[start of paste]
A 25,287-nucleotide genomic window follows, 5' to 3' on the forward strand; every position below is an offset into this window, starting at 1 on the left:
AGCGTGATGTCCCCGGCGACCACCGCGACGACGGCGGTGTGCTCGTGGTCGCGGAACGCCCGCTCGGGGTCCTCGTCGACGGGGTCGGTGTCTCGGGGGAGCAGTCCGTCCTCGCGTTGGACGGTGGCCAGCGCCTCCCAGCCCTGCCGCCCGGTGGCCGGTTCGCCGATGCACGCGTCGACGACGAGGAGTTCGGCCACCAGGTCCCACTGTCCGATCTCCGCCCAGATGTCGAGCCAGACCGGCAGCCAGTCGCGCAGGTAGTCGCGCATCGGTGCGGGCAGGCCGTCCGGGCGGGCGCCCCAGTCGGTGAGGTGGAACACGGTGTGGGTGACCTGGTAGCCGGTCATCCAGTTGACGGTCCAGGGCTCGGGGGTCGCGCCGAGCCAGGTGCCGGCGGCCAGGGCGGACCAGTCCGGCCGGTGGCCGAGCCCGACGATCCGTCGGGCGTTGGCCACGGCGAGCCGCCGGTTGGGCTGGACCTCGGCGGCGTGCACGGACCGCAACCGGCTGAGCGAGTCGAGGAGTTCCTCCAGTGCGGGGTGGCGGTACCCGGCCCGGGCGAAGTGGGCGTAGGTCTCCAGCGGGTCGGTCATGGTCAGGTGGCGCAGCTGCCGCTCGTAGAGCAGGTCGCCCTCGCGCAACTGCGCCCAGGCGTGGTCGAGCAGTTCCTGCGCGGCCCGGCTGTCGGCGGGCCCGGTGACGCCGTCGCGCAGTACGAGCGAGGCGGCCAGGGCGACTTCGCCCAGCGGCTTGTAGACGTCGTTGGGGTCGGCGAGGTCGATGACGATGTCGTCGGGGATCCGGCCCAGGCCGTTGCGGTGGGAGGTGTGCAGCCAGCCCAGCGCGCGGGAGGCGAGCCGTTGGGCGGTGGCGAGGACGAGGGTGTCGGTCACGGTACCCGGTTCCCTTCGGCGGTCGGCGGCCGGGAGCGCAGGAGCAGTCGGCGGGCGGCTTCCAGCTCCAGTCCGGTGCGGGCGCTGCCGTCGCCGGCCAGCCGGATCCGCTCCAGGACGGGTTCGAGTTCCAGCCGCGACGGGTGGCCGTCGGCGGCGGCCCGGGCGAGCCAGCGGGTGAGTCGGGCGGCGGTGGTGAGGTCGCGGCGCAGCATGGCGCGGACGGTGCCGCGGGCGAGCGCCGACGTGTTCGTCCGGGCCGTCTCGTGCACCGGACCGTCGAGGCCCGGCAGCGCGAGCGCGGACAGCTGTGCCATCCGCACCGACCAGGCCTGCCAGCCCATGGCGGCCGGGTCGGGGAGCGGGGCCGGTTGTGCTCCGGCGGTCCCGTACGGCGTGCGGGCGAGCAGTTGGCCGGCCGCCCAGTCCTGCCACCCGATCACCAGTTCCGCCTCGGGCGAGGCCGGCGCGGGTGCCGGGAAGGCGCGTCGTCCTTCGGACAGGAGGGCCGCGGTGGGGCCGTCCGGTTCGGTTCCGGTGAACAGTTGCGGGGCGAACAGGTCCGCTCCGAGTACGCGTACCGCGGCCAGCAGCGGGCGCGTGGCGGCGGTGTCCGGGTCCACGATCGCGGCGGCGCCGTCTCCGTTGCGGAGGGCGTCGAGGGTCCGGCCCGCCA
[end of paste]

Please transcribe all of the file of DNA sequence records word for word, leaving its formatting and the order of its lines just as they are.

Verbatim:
A 25,287-nucleotide genomic window follows, 5' to 3' on the forward strand; every position below is an offset into this window, starting at 1 on the left:
AGCGTGATGTCCCCGGCGACCACCGCGACGACGGCGGTGTGCTCGTGGTCGCGGAACGCCCGCTCGGGGTCCTCGTCGACGGGGTCGGTGTCTCGGGGGAGCAGTCCGTCCTCGCGTTGGACGGTGGCCAGCGCCTCCCAGCCCTGCCGCCCGGTGGCCGGTTCGCCGATGCACGCGTCGACGACGAGGAGTTCGGCCACCAGGTCCCACTGTCCGATCTCCGCCCAGATGTCGAGCCAGACCGGCAGCCAGTCGCGCAGGTAGTCGCGCATCGGTGCGGGCAGGCCGTCCGGGCGGGCGCCCCAGTCGGTGAGGTGGAACACGGTGTGGGTGACCTGGTAGCCGGTCATCCAGTTGACGGTCCAGGGCTCGGGGGTCGCGCCGAGCCAGGTGCCGGCGGCCAGGGCGGACCAGTCCGGCCGGTGGCCGAGCCCGACGATCCGTCGGGCGTTGGCCACGGCGAGCCGCCGGTTGGGCTGGACCTCGGCGGCGTGCACGGACCGCAACCGGCTGAGCGAGTCGAGGAGTTCCTCCAGTGCGGGGTGGCGGTACCCGGCCCGGGCGAAGTGGGCGTAGGTCTCCAGCGGGTCGGTCATGGTCAGGTGGCGCAGCTGCCGCTCGTAGAGCAGGTCGCCCTCGCGCAACTGCGCCCAGGCGTGGTCGAGCAGTTCCTGCGCGGCCCGGCTGTCGGCGGGCCCGGTGACGCCGTCGCGCAGTACGAGCGAGGCGGCCAGGGCGACTTCGCCCAGCGGCTTGTAGACGTCGTTGGGGTCGGCGAGGTCGATGACGATGTCGTCGGGGATCCGGCCCAGGCCGTTGCGGTGGGAGGTGTGCAGCCAGCCCAGCGCGCGGGAGGCGAGCCGTTGGGCGGTGGCGAGGACGAGGGTGTCGGTCACGGTACCCGGTTCCCTTCGGCGGTCGGCGGCCGGGAGCGCAGGAGCAGTCGGCGGGCGGCTTCCAGCTCCAGTCCGGTGCGGGCGCTGCCGTCGCCGGCCAGCCGGATCCGCTCCAGGACGGGTTCGAGTTCCAGCCGCGACGGGTGGCCGTCGGCGGCGGCCCGGGCGAGCCAGCGGGTGAGTCGGGCGGCGGTGGTGAGGTCGCGGCGCAGCATGGCGCGGACGGTGCCGCGGGCGAGCGCCGACGTGTTCGTCCGGGCCGTCTCGTGCACCGGACCGTCGAGGCCCGGCAGCGCGAGCGCGGACAGCTGTGCCATCCGCACCGACCAGGCCTGCCAGCCCATGGCGGCCGGGTCGGGGAGCGGGGCCGGTTGTGCTCCGGCGGTCCCGTACGGCGTGCGGGCGAGCAGTTGGCCGGCCGCCCAGTCCTGCCACCCGATCACCAGTTCCGCCTCGGGCGAGGCCGGCGCGGGTGCCGGGAAGGCGCGTCGTCCTTCGGACAGGAGGGCCGCGGTGGGGCCGTCCGGTTCGGTTCCGGTGAACAGTTGCGGGGCGAACAGGTCCGCTCCGAGTACGCGTACCGCGGCCAGCAGCGGGCGCGTGGCGGCGGTGTCCGGGTCCACGATCGCGGCGGCGCCGTCTCCGTTGCGGAGGGCGTCGAGGGTCCGGCCCGCCA